Rooting for Kenny
Friday, April 10, 2009
AUGUSTA, Ga. — The first rule of golf writing, and all sports writing, for that matter, is to remain objective and never become a cheerleader for one of the competitors.
So much for that rule.
I want Kenny Perry to win the Masters. At 48, he would be the oldest major championship winner. At 48, he would be the man who defied Father Time. At 48, he would be riding shotgun with the game of a lifetime, the sport that both pros and amateurs can play for most of their lives.
Perry, along with about-to-be senior stars such as Freddie Couples and Tom Lehman, is showing the world why golf is such a remarkable game.
Try playing full-court basketball or tackle football at 48.
Even in tennis, which can be a lifetime activity, pros in their 40s do not challenge younger players for major championships. Golf is exceptional.
With players in their late 40s experiencing so much success on the golf course, it is an appropriate time to examine senior age plateaus in golf.
Originally, the age for senior professionals was 55, but it was reduced to 50 for the U.S. Senior Open when Arnold Palmer was 49 and knocking on the senior door.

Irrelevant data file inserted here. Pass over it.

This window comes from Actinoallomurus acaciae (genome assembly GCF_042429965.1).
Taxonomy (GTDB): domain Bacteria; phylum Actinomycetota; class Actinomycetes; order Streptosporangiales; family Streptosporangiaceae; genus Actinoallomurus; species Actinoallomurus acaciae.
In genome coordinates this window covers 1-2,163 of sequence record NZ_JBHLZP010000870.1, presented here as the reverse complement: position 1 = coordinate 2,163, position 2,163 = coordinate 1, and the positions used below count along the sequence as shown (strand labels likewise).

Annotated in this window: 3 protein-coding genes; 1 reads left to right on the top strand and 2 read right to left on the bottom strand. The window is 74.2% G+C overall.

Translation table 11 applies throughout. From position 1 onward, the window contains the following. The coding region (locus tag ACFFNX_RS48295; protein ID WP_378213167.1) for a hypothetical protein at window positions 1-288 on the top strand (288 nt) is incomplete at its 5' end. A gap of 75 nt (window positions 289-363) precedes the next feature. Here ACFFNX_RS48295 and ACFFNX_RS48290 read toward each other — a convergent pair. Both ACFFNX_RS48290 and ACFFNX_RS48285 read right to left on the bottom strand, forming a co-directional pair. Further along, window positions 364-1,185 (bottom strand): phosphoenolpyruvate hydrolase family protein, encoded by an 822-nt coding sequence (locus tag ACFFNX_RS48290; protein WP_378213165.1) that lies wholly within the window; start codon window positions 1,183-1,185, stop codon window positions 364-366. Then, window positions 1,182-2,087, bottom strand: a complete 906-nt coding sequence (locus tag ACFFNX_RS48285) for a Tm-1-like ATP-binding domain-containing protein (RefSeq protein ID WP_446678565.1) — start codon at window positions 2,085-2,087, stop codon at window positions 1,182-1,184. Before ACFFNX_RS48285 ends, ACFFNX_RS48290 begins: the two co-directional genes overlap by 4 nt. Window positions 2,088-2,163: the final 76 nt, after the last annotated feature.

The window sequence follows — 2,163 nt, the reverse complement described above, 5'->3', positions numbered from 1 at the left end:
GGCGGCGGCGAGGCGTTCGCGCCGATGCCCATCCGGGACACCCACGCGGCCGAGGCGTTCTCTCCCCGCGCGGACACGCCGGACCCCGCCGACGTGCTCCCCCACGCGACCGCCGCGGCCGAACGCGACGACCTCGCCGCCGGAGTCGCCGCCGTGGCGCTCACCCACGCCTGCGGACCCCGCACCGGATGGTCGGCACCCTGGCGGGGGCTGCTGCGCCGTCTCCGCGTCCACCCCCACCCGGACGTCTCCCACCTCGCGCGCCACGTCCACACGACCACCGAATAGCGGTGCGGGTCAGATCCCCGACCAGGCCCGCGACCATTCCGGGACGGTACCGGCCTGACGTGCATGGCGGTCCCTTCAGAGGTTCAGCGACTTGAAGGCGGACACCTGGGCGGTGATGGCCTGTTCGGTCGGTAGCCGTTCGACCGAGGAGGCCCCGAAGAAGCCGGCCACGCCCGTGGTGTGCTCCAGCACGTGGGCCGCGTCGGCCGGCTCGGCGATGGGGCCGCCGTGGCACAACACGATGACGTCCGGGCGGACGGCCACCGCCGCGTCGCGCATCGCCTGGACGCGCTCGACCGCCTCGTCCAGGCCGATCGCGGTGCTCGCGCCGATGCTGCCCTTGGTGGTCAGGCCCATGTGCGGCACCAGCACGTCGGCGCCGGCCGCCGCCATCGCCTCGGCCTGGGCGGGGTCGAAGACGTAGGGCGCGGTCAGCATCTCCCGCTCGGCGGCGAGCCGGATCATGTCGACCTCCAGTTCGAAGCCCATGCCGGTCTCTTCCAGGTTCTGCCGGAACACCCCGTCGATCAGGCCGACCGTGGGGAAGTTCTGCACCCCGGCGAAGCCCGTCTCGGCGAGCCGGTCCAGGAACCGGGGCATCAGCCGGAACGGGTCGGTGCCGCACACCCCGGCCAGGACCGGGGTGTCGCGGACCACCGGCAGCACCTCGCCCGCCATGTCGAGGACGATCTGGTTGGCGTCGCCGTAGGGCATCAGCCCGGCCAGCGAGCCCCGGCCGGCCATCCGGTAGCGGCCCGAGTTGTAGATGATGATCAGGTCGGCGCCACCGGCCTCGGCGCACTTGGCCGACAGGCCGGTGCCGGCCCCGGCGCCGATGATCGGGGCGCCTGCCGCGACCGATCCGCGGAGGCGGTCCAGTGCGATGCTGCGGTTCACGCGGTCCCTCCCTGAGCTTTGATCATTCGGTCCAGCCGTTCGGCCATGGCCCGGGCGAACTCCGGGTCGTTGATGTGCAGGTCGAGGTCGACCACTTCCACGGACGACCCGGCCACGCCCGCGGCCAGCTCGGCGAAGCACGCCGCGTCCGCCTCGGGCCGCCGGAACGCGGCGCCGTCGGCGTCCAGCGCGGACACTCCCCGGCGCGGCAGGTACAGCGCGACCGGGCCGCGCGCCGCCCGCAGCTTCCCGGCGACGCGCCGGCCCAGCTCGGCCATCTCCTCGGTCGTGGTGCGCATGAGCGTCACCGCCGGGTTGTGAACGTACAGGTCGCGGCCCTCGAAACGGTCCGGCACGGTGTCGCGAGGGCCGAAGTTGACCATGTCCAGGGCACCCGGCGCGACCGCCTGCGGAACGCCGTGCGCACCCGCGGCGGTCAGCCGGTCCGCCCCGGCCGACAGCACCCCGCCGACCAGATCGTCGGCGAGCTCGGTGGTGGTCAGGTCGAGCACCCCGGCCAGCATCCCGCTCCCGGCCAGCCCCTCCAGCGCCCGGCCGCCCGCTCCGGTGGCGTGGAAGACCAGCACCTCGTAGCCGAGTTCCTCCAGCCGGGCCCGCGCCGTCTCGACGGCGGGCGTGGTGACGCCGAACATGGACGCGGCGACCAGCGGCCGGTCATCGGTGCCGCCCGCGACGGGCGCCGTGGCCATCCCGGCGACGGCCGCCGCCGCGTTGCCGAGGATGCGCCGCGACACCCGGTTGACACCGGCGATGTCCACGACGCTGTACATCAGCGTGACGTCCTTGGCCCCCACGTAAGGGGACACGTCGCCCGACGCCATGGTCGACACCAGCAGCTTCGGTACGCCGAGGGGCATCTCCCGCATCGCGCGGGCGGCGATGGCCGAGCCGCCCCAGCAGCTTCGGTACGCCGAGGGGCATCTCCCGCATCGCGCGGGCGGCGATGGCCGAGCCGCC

Palmer was viewed as the savior of senior professional golf, and that’s exactly what happened. The minimum age for the senior tour was cemented at 50.
While this was happening, the age for senior amateur men remained at 55. Neither the U.S. Golf Association nor anyone else could figure out how to gracefully and equitably reduce the age to 50.
It was a different story for women, though. The USGA declared 50 to be the qualifying age for the U.S. Women’s Senior Amateur, and it stayed at 50.
So male and female amateurs operate today with two different senior ages in the eyes of the USGA.
Many state and regional golf associations agree with the USGA, using the age of 55 for senior men and 50 for senior women. However, many others bumped the age for men down to 50.
A survey by Golfweek, conducted two years ago, found that golf associations in the United States were almost evenly split between the senior ages of 55 and 50 for men.
Meanwhile, super senior competition among men has emerged in recent years, causing dissension over what the age should be. Golfweek, which organizes the national senior amateur points schedule, eventually was able to standardize, with one exception, the super senior age at 65.
The World Super Senior Championship remains at 70 and has declined to change.
Lost in the senior shuffle are senior women professionals. The USGA so far has refused to start a U.S. Senior Women’s Open, although independent groups of former LPGA players have used 45 as a minimum age for a handful of senior events.
So different senior plateaus exist at 45, 50, 55, 65 and 70. This may be confusing, but there is one great thing about the senior community: Nobody seems to feel old.
“I feel like I’m about 30,” Perry said.
If yesterday’s 50 is today’s 30, let’s praise golf for its role in allowing golfers to compete for most of their lives. What a great game.
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